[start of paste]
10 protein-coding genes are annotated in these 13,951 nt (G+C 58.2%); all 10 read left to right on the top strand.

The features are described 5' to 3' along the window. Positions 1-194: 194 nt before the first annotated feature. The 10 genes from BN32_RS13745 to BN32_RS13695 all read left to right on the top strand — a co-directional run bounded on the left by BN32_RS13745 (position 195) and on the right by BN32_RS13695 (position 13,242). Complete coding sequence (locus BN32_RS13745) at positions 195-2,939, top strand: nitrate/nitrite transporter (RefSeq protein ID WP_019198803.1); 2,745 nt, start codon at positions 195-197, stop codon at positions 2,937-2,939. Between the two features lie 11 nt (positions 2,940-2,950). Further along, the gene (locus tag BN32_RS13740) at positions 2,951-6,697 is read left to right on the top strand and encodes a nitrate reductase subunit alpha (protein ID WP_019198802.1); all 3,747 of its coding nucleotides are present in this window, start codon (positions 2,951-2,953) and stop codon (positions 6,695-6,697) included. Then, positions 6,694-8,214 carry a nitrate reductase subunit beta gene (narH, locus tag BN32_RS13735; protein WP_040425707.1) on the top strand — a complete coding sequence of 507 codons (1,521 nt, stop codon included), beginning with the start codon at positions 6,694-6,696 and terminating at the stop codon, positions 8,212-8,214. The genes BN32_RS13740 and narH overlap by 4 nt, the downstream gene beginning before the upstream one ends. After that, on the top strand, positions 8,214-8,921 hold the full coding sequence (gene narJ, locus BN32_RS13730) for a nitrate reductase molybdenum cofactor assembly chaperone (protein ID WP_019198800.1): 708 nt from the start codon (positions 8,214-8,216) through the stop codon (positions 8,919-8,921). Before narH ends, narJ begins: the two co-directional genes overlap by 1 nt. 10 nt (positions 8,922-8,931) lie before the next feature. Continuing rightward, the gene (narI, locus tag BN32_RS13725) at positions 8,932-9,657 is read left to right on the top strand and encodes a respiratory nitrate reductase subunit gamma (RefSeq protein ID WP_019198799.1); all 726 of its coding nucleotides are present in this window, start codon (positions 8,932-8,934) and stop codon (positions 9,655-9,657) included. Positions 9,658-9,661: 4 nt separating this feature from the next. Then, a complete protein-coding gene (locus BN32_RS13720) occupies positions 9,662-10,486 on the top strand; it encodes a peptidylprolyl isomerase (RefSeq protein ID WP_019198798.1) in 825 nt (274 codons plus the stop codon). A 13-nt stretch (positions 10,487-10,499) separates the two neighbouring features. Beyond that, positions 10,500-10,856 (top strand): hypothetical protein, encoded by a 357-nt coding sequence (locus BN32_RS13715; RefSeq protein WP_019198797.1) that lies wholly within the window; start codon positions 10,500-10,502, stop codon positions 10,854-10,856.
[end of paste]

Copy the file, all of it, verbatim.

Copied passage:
10 protein-coding genes are annotated in these 13,951 nt (G+C 58.2%); all 10 read left to right on the top strand.

The features are described 5' to 3' along the window. Positions 1-194: 194 nt before the first annotated feature. The 10 genes from BN32_RS13745 to BN32_RS13695 all read left to right on the top strand — a co-directional run bounded on the left by BN32_RS13745 (position 195) and on the right by BN32_RS13695 (position 13,242). Complete coding sequence (locus BN32_RS13745) at positions 195-2,939, top strand: nitrate/nitrite transporter (RefSeq protein ID WP_019198803.1); 2,745 nt, start codon at positions 195-197, stop codon at positions 2,937-2,939. Between the two features lie 11 nt (positions 2,940-2,950). Further along, the gene (locus tag BN32_RS13740) at positions 2,951-6,697 is read left to right on the top strand and encodes a nitrate reductase subunit alpha (protein ID WP_019198802.1); all 3,747 of its coding nucleotides are present in this window, start codon (positions 2,951-2,953) and stop codon (positions 6,695-6,697) included. Then, positions 6,694-8,214 carry a nitrate reductase subunit beta gene (narH, locus tag BN32_RS13735; protein WP_040425707.1) on the top strand — a complete coding sequence of 507 codons (1,521 nt, stop codon included), beginning with the start codon at positions 6,694-6,696 and terminating at the stop codon, positions 8,212-8,214. The genes BN32_RS13740 and narH overlap by 4 nt, the downstream gene beginning before the upstream one ends. After that, on the top strand, positions 8,214-8,921 hold the full coding sequence (gene narJ, locus BN32_RS13730) for a nitrate reductase molybdenum cofactor assembly chaperone (protein ID WP_019198800.1): 708 nt from the start codon (positions 8,214-8,216) through the stop codon (positions 8,919-8,921). Before narH ends, narJ begins: the two co-directional genes overlap by 1 nt. 10 nt (positions 8,922-8,931) lie before the next feature. Continuing rightward, the gene (narI, locus tag BN32_RS13725) at positions 8,932-9,657 is read left to right on the top strand and encodes a respiratory nitrate reductase subunit gamma (RefSeq protein ID WP_019198799.1); all 726 of its coding nucleotides are present in this window, start codon (positions 8,932-8,934) and stop codon (positions 9,655-9,657) included. Positions 9,658-9,661: 4 nt separating this feature from the next. Then, a complete protein-coding gene (locus BN32_RS13720) occupies positions 9,662-10,486 on the top strand; it encodes a peptidylprolyl isomerase (RefSeq protein ID WP_019198798.1) in 825 nt (274 codons plus the stop codon). A 13-nt stretch (positions 10,487-10,499) separates the two neighbouring features. Beyond that, positions 10,500-10,856 (top strand): hypothetical protein, encoded by a 357-nt coding sequence (locus BN32_RS13715; RefSeq protein WP_019198797.1) that lies wholly within the window; start codon positions 10,500-10,502, stop codon positions 10,854-10,856.